Saturday, 24 April 2010

Selfridge's, Oxford Street W1

The clock over the main entrance of Selfridge's was one of the last parts to be completed, for the eastern end was built first in 1909, the western end in 1920, the middle in 1926 and the clock installed in 1931.
Known as the Queen of Time, it is by Gilbert Bayes, who mined a lifetime's development of polychromatic techniques to create this gold and blue bronze, a stunning and rich effect. It is a superb composition, noble, confident and lovely.
The Queen looks superficially like Athena, holding little figure of Nike (Victory) in her right hand and a sprig of laurel (also a symbol of victory) in her left. But unlike Athena she wears no armour, and Nike stands on an orb, a regal attribute. She is also winged (time flies, geddit?) and stands on the prow of a ship. Her supporters are mermaids holding phases of the moon controlling the tides, and of course the Queen of Time and Tides waits for no man.
The model was Leopoldine Avico, one of the three Avico sisters who were something of an institution at the Slade between the wars.
The clock behind supports an Elizabethan ship, recalling the early days of the exploration that would lead to the industrial revolution, trade and commerce, globalisation and the rise of shopping as the principal hobby of most of the western world except, of course, for eating, drinking and sex.

Tuesday, 20 April 2010

144 New Bond Street W1

 When the extremely upper class art dealers Colnaghi built a new gallery in 1911 they initially employed a member of a dynasty of dull architects called Ridge, but sacked him in the early stages of construction and brought in Lanchester & Rickards. They designed a new facade in a chic continental style, and got their regular sculptor Henry Poole to put a lovely porcelain doll above the front door.
She is the Goddess of Painting - the palette she is holding is a symbol of authority rather than a tool of her trade, as she has no brushes, paints or canvas.
Behind her is a flourish of anemones, symbol of love and loss; a jar (which Poole has signed); a fan with a small pot and a watch to remind us that life is short but art lives on.

Tuesday, 13 April 2010

Garrick Street WC2

The Garrick Club is usually described as 'imposing', largely because one can't be rude about a building that has so many top lawyers as members. It was cheaply built in 1864 by the surveyor of the Metropolitan Board of Works, a greedy and possibly corrupt architect called Frederick Marrable, with a rendered facade that until recently was notable as the only building in London with its original Victorian layer of black soot.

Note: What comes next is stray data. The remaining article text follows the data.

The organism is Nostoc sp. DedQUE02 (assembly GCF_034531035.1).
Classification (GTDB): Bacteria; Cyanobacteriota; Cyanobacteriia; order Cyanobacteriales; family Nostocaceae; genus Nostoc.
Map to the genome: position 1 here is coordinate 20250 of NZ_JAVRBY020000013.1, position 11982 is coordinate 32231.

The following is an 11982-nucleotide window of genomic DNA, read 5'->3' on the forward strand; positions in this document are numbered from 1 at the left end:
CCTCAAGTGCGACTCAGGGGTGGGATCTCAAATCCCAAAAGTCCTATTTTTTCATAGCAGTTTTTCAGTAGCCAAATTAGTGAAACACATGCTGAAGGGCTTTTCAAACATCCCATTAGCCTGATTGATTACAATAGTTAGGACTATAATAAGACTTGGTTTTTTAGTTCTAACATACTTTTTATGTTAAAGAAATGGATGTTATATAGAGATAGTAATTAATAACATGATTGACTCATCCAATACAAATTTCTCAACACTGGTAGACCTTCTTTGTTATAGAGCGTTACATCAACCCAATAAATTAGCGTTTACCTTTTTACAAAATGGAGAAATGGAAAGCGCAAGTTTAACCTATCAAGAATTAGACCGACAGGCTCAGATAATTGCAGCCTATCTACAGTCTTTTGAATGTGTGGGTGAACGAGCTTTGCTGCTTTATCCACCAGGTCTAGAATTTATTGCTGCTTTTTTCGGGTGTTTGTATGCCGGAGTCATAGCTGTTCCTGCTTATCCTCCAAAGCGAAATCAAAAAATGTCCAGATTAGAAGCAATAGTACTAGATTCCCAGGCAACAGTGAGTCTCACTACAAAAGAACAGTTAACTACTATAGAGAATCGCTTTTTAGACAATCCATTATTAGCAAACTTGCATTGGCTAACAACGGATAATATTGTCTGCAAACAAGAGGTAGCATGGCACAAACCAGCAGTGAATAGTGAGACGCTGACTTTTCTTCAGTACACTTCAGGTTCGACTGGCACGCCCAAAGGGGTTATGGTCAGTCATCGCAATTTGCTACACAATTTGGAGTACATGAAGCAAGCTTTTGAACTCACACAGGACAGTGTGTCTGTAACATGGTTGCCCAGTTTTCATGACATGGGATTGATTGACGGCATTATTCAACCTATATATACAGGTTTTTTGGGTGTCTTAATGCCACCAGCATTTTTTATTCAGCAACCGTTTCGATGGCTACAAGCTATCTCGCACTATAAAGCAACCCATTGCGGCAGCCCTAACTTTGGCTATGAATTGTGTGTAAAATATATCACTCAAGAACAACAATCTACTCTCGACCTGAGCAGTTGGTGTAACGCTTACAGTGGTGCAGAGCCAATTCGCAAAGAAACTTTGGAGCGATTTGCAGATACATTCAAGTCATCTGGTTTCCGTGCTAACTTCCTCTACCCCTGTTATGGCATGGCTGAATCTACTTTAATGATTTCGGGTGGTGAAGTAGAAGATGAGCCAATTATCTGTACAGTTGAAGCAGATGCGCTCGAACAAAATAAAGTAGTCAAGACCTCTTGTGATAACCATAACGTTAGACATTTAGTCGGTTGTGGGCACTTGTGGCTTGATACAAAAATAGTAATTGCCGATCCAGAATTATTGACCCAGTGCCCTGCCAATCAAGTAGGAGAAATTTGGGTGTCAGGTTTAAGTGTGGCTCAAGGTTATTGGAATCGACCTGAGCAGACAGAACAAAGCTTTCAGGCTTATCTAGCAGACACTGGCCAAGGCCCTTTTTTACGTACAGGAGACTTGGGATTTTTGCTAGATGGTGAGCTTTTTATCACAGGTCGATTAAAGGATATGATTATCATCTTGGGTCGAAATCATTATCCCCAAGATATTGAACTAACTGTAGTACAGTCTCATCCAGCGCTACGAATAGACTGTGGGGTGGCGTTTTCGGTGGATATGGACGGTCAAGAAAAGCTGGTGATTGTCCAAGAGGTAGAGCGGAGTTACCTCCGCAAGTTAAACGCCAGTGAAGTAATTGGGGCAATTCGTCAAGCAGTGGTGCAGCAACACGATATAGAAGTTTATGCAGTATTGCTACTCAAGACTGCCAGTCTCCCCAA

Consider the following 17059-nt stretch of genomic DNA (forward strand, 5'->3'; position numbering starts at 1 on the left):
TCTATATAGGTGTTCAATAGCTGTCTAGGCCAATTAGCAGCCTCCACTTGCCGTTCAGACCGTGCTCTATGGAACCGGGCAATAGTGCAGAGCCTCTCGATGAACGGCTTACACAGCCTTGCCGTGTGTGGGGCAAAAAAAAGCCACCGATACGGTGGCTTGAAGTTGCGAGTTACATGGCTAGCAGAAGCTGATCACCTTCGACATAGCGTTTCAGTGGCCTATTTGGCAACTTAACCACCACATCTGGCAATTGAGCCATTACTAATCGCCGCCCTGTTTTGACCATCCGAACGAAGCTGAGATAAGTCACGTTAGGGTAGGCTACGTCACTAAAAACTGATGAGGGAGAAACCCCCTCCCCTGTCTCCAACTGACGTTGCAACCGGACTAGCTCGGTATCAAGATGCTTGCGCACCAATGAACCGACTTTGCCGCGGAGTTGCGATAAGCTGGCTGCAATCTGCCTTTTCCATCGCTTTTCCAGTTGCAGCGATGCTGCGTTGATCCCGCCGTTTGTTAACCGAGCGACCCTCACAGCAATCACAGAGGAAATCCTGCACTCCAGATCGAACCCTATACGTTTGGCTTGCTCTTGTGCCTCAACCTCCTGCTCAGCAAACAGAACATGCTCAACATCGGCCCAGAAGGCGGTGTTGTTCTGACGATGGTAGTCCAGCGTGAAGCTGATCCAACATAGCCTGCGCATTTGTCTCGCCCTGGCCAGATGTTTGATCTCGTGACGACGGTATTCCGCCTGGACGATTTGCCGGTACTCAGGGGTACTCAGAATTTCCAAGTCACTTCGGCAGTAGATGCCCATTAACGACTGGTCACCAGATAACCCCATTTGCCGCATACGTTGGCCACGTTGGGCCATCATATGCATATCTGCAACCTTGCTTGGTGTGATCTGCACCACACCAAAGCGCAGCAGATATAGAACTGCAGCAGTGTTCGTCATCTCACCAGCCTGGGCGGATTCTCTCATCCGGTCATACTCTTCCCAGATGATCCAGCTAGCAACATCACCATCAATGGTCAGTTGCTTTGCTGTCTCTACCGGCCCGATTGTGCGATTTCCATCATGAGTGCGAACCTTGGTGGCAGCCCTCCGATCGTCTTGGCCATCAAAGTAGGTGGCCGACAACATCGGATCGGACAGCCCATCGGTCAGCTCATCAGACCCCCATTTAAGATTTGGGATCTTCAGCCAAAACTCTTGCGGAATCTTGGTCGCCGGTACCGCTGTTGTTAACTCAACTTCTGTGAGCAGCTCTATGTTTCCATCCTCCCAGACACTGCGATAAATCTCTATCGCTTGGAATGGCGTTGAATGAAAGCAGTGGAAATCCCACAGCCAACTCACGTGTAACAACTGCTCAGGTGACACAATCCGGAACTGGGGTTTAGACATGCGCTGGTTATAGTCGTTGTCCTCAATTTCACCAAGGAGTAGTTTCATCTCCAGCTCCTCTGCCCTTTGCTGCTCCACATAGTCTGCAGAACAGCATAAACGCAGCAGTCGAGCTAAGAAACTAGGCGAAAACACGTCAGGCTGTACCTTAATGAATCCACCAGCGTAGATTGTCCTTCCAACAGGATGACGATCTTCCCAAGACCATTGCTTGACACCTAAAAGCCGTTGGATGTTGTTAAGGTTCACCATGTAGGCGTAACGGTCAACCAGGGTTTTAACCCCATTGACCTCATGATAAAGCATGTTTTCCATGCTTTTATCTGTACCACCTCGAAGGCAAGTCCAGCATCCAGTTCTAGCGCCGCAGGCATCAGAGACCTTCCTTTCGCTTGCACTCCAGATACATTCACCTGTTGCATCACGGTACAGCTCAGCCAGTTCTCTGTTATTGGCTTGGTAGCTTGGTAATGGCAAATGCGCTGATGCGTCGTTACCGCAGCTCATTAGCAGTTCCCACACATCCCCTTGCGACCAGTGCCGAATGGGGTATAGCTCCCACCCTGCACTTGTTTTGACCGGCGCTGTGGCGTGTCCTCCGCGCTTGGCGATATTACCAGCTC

Marrable also designed the symmetrical buildings on either side of the club, which feature arches with groups of putti.
Unfortunately, Marrable forgot that the cherubs would be only visible from the street and placed them behind the drip mouldings of the windows, so you can only see the poor loves from the knees up. He also economised by using three designs for 12 arches. Time has not been kind to them either - they are encrusted with at least twenty coats of thick exterior gloss that has filled most of the detail.

Thursday, 1 April 2010

John Lewis and London College of Fashion, Oxford Street W1

There aren't many places in London where you can see two decent 1960s artworks without moving, but stand opposite Holles Street and you get Barbara Hepworth's Winged Figure of 1963 on the side wall of John Lewis and a pretty mosaic panel on the front of the London College of Fashion, dating from the same year. Two for the price of one.
The Winged Figure is an aluminium shape with cross-wires that looks as much like some sort of bizarre harp or lyre as a winged figure, but it is a strong and original work.

The mosaic is nice but conservative, rather 1930s than 1960s, with a pair of scissors cutting ribbons and a sewing machine putting in a zip. All done in tasteful blues.